Recent finding: In a study published in The Journal of Alternative and Complementary Medicine, German and Swiss researchers added acupuncture (15 sessions over three months) to standard asthma treatment in 184 patients, comparing them with people who had asthma but did not receive acupuncture. Compared with those not getting acupuncture, those receiving it had a 70% greater improvement in asthma symptoms and in limits to their daily activity. They also had two to four times greater improvement in perceived physical and mental health.

What works best: Any style of acupuncture can be effective for asthma, with treatments once a week for 10 to 15 weeks. Patients who respond to the treatment may require additional therapy at regular intervals (for example, every three to four weeks) for sustained relief of symptoms.


Research shows that acupuncture can treat a variety of post-stroke symptoms including pain, depression and ­insomnia—and can help restore the basic nerve and muscle function that strokes rob from patients.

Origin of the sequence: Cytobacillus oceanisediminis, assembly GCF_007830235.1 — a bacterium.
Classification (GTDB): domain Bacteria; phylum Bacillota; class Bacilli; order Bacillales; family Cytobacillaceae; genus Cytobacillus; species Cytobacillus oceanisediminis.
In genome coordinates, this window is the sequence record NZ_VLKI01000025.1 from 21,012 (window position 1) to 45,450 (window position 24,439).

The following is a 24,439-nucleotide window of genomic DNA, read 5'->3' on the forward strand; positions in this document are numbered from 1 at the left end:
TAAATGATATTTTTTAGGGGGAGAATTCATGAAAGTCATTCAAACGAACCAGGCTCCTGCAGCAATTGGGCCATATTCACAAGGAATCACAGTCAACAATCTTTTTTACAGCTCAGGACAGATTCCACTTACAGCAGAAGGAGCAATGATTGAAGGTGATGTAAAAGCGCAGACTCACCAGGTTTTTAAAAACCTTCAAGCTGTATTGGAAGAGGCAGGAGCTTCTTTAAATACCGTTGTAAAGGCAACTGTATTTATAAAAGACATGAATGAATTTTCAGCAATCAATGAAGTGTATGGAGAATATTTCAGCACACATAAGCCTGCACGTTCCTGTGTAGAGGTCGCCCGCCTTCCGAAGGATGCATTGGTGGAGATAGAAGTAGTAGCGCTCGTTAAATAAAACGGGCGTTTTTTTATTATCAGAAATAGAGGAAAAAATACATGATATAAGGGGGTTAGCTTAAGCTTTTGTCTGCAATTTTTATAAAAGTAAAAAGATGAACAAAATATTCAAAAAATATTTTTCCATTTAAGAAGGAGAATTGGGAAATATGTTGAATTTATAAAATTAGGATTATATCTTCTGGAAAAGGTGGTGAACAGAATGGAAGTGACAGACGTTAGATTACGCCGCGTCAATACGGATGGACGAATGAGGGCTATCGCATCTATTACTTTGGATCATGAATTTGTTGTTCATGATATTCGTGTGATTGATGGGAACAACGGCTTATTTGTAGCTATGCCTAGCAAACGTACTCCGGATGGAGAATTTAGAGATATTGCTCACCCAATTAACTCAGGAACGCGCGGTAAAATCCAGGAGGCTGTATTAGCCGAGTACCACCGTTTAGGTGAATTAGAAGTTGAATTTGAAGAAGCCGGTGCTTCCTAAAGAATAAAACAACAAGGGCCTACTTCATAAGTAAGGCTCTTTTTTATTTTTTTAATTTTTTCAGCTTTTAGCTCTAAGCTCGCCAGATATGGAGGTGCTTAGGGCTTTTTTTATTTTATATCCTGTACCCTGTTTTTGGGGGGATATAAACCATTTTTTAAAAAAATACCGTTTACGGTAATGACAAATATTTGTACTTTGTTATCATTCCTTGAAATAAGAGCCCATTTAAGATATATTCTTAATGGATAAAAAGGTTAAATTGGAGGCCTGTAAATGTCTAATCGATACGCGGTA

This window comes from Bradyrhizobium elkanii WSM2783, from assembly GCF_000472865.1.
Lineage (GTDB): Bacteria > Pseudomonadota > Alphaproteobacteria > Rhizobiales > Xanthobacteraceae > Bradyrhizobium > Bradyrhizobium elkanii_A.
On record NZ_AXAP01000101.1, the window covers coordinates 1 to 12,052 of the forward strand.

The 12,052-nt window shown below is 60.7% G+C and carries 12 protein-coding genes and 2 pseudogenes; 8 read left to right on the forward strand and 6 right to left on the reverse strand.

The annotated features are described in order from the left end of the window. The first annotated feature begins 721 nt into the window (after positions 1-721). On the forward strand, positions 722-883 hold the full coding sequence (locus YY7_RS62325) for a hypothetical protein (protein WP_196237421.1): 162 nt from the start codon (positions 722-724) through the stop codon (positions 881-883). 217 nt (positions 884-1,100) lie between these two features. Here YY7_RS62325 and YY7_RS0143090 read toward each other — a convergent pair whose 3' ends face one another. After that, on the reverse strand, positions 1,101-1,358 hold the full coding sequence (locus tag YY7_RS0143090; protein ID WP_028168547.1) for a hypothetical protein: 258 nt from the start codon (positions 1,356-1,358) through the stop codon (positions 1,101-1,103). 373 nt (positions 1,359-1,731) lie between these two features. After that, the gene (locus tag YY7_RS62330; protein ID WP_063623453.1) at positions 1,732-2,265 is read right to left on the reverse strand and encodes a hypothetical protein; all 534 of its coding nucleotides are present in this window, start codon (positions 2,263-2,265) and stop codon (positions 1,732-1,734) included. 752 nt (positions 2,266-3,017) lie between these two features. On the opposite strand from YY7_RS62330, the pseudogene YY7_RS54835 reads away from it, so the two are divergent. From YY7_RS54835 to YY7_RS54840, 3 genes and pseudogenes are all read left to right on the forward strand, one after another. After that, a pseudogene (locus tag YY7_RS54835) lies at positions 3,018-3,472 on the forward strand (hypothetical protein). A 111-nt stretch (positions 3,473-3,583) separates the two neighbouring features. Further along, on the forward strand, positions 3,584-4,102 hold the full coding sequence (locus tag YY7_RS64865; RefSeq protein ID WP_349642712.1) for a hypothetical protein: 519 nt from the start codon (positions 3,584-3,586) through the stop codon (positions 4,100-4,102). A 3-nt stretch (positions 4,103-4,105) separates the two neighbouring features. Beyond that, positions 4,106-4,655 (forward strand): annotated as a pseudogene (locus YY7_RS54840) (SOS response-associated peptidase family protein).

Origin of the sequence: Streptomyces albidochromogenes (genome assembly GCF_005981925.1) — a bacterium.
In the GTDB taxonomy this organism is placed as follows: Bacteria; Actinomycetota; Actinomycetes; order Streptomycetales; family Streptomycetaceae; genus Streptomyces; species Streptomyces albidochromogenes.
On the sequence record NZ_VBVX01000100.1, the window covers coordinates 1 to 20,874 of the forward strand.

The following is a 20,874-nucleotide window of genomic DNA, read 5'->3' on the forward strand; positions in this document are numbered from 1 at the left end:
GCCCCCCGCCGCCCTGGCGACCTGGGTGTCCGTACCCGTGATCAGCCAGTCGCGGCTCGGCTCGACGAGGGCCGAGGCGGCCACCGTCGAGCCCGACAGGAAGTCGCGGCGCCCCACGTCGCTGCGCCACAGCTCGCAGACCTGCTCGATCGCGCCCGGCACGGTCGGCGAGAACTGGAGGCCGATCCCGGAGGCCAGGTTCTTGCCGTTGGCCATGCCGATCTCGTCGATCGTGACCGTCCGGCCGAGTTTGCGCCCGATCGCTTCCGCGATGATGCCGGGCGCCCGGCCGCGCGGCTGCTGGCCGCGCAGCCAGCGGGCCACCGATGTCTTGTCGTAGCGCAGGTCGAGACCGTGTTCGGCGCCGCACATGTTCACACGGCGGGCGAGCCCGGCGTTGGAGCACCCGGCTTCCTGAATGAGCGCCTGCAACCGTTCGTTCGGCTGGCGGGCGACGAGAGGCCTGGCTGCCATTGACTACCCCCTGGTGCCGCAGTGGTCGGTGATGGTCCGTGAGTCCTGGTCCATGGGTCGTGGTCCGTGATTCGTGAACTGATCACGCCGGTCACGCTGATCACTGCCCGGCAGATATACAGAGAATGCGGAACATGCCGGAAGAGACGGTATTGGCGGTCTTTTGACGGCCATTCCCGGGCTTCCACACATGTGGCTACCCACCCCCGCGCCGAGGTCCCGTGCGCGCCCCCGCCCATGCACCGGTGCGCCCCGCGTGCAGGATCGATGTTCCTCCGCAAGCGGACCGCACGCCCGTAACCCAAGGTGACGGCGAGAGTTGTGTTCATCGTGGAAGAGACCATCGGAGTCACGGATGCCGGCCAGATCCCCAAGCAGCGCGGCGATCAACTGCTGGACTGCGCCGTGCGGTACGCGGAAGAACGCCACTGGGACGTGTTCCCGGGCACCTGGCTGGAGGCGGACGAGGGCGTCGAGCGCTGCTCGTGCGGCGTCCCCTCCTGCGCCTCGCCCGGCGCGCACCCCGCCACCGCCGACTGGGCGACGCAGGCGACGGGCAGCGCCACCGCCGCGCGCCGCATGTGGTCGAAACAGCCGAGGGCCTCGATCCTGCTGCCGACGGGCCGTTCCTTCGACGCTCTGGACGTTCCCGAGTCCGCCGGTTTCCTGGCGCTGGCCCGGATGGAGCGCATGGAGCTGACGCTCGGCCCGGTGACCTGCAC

Recent finding: Researchers from Australia and China analyzed the results from 22 studies on 1,425 stroke patients, publishing their results in Archives of Physical Medicine and Rehabilitation. They found that electroacupuncture reduced spasticity (in which muscles involuntarily shorten or flex, causing stiffness and tightness) by more than 40% and improved everyday functioning.

What works best: Scalp acupuncture combined with either electroacupuncture or standard acupuncture.


Word-of-mouth is the most effective way to find a competent acupuncturist. Ask your doctors, family members and friends for recommendations. You also can use the “Find a Practitioner” feature at the website of the National Certification Commission for Acupuncture and Oriental Medicine (NCCAOM.org).

Talk to the acupuncturist before your treatment to see whether you feel comfortable with him/her, which, I think, is a key element of healing. (Avoid treatment from any acupuncturist who is not willing to talk to you or answer your questions before charging you or starting treatment.)